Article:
If you are considering a Ph.D degree in neuroscience, Stony Brook's Graduate Program in Neuroscience should interest you.
Our graduate program offers multidisciplinary training leading to a PhD degree or combined MD/PhD given in conjunction with the Renaissance School of Medicine at Stony Brook University.
Our total student population is usually around 40. Approximately half of our students are female, half are US citizens, 6-10 percent are classified as minority. In general, the program graduates anywhere from four to eight students per year and accepts an incoming class of five to ten.
Entrance into the Ph.D program is considered very competitive. GRE scores, grades and recommendations from former instructors are among the factors considered in the decision making process. Admissions requirements are further described in the program's Guidelines.
Funding for students in the Ph.D program comes from state sources, individual fellowships, and faculty research grants. The stipend for the academic year 2017-2018 is $29,000 and full tuition scholarships are awarded to all students.
Upon arriving on campus in the fall, incoming Ph.D students attend university and program sponsored orientation programs designed to quickly acclimate them to the essentials of graduate life and to enable them to begin their career studies. For example, staff from the Graduate School provide TA (teaching assistant) training, and SPEAK tests to international students. Employee Relations presents details of health benefits, and the department's graduate program faculty describe the program objectives and requirements.
First year Ph.D students all have their own study carrels in student offices. In later years, students have space in their home research laboratories.
Early in the semester weekly lunch meetings for 1st year students with faculty and a mini-course in ethics round out the introductory aspects of PhD training in Neuroscience at Stony Brook.
In setting course requirements and recommendations, individual academic backgrounds, interests, and career goals of incoming students are considered carefully. The course of study outlined in our Guidelines is presently being revamped. A core curriculum, laboratory rotations, and a major research project will remain as mainstays of our curriculum-all designed to ensure broad competence in modern neuroscience. Teaching and participation in seminars are important aspects of the education you will receive in our graduate training program.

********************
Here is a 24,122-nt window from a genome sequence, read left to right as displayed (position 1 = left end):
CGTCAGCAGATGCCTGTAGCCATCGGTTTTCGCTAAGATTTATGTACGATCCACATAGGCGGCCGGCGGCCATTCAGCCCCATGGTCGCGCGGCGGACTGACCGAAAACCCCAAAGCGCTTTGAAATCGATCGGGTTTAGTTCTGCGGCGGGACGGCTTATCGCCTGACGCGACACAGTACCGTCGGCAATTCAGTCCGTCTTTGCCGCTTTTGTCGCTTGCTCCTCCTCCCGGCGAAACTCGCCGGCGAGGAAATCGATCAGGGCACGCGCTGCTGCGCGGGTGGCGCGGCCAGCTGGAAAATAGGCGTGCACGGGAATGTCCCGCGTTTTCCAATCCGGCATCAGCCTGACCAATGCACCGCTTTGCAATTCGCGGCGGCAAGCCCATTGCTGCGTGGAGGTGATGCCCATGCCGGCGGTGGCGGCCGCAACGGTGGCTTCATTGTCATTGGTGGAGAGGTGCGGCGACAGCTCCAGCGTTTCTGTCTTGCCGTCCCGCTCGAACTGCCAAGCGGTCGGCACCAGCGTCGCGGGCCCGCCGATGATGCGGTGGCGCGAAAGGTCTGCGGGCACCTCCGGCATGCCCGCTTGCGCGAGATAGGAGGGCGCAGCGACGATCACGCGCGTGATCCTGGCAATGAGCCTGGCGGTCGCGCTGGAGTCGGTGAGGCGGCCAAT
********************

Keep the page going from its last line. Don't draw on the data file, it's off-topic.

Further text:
Students who intend to pursue careers in translational research are encouraged to read about the new Stony Brook Scholars in BioMedical Sciences Program. This "Med into Grad" certificate program provides advanced training in translational research through partnerships between basic biomedical laboratories and clinical research programs. A description of this unique program may be found here.
There are over 40 training faculty involved in the Ph.D program that together offer a broad choice of advisors and research topics from which to choose. Seventeen have primary appointments in the Department of Neurobiology and Behavior. Others have primary appointments in university departments of Biochemistry, Medicine, Pediatrics, Pharmacology, Physiology and Biophysics, Psychology, Psychiatry and others or in off-campus departments at Brookhaven National Laboratory and Cold Spring Harbor Laboratories. Broadly, faculty research interests include Biophysics and Cellular Neurobiology, Molecular Neurobiology, Integrative and Behavioral Neurobiology, and Computational/Theoretical Neuroscience.
Application Deadline: January 15th
Additional materials can be mailed to:
Graduate Program in Neuroscience
Life Sciences 573
SUNY at Stony Brook
Stony Brook, NY 11794-5230
GRE and TOEFL Test Scores should be sent to Institution Code: 2548